LIPA this week drew a line in the sand over the amount it pays in taxes on thousands of local properties, telling eight Suffolk towns that it cannot legally pay the portion of 2015 tax charges that exceed a new state tax cap.
All told, the Long Island Power Authority has declined to pay just over $2 million of $63 million in recent Suffolk town taxes because the smaller amount exceeded the 2 percent tax cap instituted as part of Gov. Andrew M. Cuomo's LIPA Reform Act of 2013. LIPA has yet to receive tax bills from Nassau municipalities and districts, to which the same standard of law will be applied, an official said.
"It's crystal clear, we're not permitted to pay more than 2 percent a year" in increases from the prior year, said Jon Mostel, general counsel at LIPA.
LIPA each year pays more than $280 million in "payments in lieu of taxes" on properties it owns across the Island, including substations, switching yards and rights of way for power lines. In all, LIPA owns about 3,000 properties that are levied payments in lieu of taxes.
For nine of 10 Suffolk towns, the charges exceeded the cap by a range of 39 cents to more than $1 million. Brookhaven Town exceeded the cap by the largest amount, $1.07 million, according to LIPA. Islip Town's tax bill was over by $681,080, Huntington's by $197,336, Smithtown's by $63,979, Babylon's by $30,288, Southampton's by $20,225, Southold's by $3,884 and Riverhead's by $1,102. Shelter Island didn't exceed the cap, and East Hampton was just 39 cents over.
LIPA is communicating the excess charges and its position on the law through PSEG Long Island, which began calling more than two dozen municipalities this week to inform them of the policy.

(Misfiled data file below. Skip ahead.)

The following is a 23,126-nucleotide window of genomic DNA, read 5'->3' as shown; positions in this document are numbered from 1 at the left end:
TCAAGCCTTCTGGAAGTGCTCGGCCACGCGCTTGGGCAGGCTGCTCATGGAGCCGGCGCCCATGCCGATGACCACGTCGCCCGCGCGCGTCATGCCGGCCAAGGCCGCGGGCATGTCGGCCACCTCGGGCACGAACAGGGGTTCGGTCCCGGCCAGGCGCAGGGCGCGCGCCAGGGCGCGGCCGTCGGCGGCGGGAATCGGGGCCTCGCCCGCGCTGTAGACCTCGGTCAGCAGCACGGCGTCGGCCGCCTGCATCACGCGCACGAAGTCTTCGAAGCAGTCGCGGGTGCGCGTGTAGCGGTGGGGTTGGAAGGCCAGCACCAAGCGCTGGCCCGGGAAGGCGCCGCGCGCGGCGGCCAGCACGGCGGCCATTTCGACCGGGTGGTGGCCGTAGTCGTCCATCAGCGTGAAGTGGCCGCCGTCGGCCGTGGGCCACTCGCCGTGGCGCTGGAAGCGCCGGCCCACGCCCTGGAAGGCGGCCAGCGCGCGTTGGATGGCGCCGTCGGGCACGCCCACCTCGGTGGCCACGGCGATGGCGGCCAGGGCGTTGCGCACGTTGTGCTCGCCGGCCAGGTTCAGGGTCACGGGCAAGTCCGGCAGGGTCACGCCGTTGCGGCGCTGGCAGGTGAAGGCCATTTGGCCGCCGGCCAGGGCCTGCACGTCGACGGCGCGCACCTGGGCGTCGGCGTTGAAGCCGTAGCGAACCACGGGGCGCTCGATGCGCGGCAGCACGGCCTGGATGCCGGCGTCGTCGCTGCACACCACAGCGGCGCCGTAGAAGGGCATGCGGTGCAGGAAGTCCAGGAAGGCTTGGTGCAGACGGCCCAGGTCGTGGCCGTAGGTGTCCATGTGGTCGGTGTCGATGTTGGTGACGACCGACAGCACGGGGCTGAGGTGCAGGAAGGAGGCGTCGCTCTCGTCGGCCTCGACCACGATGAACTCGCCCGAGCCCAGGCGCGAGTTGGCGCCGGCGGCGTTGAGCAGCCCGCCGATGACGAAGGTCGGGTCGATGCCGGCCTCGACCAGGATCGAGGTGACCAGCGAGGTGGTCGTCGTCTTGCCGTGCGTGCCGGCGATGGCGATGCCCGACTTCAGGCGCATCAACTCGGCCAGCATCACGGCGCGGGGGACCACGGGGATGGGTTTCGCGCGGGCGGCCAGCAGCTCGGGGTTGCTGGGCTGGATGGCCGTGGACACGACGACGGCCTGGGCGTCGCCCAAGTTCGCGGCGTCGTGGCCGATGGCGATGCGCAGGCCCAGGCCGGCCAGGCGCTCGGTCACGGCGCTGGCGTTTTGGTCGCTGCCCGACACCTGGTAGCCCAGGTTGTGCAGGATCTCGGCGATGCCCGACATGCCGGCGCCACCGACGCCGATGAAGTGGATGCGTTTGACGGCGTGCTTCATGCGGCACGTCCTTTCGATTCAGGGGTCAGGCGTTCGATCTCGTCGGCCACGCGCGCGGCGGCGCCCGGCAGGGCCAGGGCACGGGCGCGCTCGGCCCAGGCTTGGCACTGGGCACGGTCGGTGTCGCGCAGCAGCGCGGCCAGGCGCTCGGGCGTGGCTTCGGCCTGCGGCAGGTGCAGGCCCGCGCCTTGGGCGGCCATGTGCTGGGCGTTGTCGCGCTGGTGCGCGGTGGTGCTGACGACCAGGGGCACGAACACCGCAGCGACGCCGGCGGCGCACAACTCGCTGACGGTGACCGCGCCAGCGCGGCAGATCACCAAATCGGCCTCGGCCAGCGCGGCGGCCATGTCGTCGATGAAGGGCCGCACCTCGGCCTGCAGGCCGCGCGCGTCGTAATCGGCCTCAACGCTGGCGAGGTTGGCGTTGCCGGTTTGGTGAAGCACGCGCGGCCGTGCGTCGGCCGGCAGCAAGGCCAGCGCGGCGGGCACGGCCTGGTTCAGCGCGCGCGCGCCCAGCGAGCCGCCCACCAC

LIPA tax payments mailed out by PSEG to towns this week include a letter from an outside tax lawyer for the authority stating, in part, that PSEG is "directed by LIPA to only remit payments that represent an amount that is no greater than 2 percent of the amount stated on the corresponding bill for the same tax parcel in the immediately preceding calendar year."
Mostel emphasized, "We're not trying to harm anybody, but we've got to get this under control so that the electric customer is not paying more than they should be."
The LIPA law went into effect in 2013, but application of the cap required a base year (2014) upon which to measure future increases. For Suffolk towns, tax bills for the first half of 2015 were to be paid by June 1.
Nassau County tax bills are due in November, Mostel said, so LIPA will know then if Nassau towns exceed the cap.
About 15 percent of all LIPA costs go to pay taxes, including separate tax payments on power plants owned by National Grid amounting to $192 million a year.
LIPA has filed separate tax challenges to those payments, cases that Mostel said were moving "forward as swiftly as the courts will allow us," but he acknowledged progress was "slow." (LIPA has separately filed tax grievances on many of its own properties, claiming overassessments, in cases unrelated to the tax-cap billings.)
News of the cap's 2015 application took some towns by surprise. Huntington spokesman A.J. Carter said Thursday the town was "only made aware of LIPA's contention this morning. We are going to have our attorneys look into it."
Brookhaven spokesman Kevin Molloy said the town was also reviewing the matter. Tax receivers in other Suffolk towns declined to comment or could not be reached Thursday night.
Southold Town Supervisor Scott Russell said while word of the town exceeding the LIPA cap was "news to me," he was "confident that PSEG looked at this very thoroughly and I have no reason to doubt its conclusions." He noted PSEG was the town's single largest taxpayer, calling the $3,884 overcharge "inconsequential."